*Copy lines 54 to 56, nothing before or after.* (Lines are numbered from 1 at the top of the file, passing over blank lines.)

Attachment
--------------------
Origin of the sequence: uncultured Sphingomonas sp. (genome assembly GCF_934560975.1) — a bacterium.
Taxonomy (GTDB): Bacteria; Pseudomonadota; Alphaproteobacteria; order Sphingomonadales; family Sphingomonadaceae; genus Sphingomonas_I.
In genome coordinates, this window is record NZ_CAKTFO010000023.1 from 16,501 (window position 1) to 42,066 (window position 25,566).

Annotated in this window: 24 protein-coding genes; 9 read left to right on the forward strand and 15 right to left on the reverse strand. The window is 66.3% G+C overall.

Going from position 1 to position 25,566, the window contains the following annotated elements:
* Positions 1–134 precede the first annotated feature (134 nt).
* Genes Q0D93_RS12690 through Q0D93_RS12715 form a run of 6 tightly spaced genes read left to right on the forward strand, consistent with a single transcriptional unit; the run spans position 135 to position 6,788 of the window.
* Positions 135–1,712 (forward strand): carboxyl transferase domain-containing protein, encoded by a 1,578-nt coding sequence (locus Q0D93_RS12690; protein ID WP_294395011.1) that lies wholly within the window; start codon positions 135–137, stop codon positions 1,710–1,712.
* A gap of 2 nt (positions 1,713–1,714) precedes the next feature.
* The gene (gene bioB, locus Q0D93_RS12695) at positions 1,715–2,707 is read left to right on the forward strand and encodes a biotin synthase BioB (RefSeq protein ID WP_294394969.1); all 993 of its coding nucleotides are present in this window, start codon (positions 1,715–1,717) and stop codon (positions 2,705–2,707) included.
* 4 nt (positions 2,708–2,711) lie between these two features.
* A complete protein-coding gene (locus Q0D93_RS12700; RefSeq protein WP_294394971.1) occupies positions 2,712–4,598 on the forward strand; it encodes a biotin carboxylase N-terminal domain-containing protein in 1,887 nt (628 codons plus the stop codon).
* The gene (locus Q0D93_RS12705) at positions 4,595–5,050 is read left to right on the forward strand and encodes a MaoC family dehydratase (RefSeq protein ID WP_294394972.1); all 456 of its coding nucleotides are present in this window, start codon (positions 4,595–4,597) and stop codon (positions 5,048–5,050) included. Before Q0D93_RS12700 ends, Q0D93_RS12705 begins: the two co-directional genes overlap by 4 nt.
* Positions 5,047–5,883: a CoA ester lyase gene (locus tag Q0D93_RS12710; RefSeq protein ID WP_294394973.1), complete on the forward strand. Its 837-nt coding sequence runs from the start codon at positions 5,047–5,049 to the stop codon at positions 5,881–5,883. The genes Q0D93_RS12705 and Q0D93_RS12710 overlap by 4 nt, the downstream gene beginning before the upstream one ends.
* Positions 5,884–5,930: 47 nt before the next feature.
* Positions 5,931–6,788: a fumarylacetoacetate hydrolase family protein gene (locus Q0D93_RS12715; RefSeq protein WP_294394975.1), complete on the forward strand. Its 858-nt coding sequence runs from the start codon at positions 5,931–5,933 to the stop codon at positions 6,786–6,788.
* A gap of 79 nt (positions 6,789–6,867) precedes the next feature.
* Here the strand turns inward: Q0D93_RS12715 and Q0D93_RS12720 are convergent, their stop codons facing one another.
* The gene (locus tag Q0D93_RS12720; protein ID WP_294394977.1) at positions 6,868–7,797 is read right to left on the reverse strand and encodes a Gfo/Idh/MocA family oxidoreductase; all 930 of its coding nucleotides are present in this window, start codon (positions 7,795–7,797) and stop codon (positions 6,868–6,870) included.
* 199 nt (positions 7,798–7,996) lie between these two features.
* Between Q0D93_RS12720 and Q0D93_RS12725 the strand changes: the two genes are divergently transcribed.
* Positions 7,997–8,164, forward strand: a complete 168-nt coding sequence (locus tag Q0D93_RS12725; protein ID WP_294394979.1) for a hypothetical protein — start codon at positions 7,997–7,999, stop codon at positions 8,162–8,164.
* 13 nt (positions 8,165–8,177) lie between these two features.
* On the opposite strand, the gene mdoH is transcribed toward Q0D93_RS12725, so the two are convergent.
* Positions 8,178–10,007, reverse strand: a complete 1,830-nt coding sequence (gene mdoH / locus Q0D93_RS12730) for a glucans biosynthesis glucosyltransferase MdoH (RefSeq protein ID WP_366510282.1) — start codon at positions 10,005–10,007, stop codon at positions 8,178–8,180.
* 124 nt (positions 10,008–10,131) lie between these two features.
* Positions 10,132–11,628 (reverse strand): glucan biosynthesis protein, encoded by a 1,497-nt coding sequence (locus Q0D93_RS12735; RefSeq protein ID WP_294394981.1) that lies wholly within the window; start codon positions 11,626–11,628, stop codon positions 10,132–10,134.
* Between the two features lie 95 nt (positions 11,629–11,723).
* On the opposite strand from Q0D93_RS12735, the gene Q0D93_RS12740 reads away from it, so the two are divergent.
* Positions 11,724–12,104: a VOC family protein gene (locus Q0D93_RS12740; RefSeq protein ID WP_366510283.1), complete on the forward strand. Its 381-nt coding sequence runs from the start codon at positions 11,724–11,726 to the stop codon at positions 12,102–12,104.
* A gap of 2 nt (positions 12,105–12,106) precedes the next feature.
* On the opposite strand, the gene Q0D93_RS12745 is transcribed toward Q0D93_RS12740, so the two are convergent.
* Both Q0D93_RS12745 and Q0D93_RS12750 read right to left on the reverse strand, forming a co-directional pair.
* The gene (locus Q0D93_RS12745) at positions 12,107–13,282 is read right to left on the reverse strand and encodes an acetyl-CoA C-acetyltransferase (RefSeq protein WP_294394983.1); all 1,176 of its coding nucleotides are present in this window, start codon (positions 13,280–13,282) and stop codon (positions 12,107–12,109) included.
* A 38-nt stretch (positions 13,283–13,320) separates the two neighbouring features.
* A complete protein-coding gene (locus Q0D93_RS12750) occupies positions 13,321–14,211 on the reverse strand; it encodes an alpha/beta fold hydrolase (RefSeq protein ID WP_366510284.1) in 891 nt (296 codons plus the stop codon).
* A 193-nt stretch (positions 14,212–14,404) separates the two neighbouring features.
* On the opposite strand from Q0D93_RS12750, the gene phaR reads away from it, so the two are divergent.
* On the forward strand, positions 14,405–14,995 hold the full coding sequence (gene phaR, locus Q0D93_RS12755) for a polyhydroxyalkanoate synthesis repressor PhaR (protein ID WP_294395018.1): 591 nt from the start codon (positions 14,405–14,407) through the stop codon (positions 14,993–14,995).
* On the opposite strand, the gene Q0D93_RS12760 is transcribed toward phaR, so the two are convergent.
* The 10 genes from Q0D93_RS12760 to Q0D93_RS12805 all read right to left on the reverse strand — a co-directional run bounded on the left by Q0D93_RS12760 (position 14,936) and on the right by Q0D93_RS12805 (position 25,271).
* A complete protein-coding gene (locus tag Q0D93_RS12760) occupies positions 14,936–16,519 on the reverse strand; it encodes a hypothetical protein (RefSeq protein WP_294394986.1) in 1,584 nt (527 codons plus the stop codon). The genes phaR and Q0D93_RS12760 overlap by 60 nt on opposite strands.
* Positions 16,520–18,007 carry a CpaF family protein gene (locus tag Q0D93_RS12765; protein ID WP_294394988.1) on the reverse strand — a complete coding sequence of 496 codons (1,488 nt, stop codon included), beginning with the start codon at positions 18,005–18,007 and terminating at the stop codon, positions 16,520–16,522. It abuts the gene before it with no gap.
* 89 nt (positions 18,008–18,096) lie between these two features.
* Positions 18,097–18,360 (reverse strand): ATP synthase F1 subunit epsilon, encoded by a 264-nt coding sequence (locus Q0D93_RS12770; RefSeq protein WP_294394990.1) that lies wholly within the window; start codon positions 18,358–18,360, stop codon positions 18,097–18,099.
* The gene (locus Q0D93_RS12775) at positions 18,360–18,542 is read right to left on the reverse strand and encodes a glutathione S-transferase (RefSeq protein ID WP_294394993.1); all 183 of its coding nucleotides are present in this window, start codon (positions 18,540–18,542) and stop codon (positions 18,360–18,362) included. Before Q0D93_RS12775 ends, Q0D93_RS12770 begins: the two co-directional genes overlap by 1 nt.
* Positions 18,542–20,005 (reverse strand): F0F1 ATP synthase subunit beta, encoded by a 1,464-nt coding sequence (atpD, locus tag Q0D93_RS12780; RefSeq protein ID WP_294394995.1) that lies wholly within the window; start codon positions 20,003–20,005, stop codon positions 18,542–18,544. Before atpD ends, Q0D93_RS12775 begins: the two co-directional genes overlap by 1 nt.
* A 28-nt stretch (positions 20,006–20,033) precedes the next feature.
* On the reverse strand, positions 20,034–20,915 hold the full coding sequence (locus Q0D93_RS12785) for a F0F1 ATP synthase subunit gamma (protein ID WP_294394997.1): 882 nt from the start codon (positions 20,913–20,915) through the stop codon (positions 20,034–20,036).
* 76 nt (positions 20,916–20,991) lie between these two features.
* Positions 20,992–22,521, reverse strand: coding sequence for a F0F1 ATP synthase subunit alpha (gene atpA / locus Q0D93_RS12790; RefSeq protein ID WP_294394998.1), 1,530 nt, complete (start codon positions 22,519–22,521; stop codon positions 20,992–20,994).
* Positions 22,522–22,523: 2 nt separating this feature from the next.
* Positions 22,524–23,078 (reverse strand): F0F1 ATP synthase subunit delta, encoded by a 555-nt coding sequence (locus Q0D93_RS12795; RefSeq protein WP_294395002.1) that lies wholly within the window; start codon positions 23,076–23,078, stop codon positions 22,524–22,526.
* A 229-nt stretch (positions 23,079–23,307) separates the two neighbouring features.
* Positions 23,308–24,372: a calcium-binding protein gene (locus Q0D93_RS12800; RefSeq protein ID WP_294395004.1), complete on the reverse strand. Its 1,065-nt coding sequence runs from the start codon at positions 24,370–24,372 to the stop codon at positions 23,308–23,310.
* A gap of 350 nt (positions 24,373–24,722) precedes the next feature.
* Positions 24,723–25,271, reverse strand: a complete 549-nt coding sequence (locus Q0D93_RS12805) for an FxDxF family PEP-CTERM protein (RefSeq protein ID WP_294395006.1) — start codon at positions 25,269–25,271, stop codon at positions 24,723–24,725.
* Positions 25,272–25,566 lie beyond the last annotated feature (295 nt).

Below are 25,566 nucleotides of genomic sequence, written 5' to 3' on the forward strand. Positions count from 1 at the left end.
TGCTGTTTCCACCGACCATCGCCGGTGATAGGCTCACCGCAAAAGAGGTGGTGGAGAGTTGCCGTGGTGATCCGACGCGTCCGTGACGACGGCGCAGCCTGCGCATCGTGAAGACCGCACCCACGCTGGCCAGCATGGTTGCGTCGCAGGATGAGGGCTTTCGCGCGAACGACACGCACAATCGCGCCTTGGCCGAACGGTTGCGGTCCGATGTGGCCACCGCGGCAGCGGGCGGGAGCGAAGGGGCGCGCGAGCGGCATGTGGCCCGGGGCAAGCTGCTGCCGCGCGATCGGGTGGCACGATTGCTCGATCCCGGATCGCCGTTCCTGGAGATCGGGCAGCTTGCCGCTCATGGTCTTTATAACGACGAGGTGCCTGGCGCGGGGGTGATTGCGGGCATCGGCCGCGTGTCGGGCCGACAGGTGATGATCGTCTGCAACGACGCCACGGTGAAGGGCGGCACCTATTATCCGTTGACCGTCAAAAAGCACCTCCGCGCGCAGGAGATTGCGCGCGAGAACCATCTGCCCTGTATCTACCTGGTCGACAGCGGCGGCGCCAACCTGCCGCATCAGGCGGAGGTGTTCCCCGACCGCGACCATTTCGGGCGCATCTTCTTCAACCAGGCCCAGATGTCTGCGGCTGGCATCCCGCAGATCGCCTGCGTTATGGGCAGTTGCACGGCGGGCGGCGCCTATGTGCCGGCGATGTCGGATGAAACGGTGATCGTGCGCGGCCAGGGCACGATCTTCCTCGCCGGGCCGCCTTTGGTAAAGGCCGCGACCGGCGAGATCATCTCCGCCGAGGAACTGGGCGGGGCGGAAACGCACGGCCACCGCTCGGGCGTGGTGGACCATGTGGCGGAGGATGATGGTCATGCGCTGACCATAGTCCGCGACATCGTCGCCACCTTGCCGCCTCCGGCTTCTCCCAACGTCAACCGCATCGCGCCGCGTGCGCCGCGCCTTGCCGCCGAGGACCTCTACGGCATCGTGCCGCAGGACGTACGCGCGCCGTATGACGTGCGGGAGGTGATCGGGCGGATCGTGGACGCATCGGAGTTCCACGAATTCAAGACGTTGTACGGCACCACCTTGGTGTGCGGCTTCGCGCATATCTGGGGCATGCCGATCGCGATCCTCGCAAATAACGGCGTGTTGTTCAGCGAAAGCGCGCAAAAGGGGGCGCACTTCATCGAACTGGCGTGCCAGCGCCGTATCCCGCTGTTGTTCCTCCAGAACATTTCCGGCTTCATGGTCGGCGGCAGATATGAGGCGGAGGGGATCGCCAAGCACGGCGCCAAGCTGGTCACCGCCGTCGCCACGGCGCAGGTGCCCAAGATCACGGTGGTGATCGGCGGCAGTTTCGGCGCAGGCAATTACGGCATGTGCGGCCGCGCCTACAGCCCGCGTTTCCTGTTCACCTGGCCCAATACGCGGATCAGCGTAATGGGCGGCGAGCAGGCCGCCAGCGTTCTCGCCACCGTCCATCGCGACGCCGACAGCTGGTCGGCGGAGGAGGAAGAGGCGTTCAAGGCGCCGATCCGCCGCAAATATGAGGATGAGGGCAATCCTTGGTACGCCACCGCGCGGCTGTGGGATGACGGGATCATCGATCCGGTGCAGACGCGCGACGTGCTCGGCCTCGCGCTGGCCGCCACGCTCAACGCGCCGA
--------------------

* A 229-nt stretch (positions 23,079–23,307) separates the two neighbouring features.
* Positions 23,308–24,372: a calcium-binding protein gene (locus Q0D93_RS12800; RefSeq protein ID WP_294395004.1), complete on the reverse strand. Its 1,065-nt coding sequence runs from the start codon at positions 24,370–24,372 to the stop codon at positions 23,308–23,310.
* A gap of 350 nt (positions 24,373–24,722) precedes the next feature.